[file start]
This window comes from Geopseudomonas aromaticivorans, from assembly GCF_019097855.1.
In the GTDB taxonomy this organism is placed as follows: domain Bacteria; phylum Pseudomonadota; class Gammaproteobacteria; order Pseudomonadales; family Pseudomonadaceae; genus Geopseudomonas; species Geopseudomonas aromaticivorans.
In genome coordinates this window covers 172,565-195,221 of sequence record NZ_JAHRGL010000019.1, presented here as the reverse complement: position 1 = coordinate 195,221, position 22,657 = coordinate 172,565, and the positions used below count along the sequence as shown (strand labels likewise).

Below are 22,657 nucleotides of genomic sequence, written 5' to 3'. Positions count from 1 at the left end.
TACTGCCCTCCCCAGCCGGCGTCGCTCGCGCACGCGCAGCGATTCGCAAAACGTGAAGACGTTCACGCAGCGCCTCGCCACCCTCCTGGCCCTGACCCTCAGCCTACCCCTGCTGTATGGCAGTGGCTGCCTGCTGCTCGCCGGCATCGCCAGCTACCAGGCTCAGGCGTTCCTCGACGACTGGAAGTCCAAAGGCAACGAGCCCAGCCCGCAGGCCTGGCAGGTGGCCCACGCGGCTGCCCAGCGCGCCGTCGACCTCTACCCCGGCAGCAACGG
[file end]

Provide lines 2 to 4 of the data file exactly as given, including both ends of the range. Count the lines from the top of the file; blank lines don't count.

In the GTDB taxonomy this organism is placed as follows: domain Bacteria; phylum Pseudomonadota; class Gammaproteobacteria; order Pseudomonadales; family Pseudomonadaceae; genus Geopseudomonas; species Geopseudomonas aromaticivorans.
In genome coordinates this window covers 172,565-195,221 of sequence record NZ_JAHRGL010000019.1, presented here as the reverse complement: position 1 = coordinate 195,221, position 22,657 = coordinate 172,565, and the positions used below count along the sequence as shown (strand labels likewise).

Below are 22,657 nucleotides of genomic sequence, written 5' to 3'. Positions count from 1 at the left end.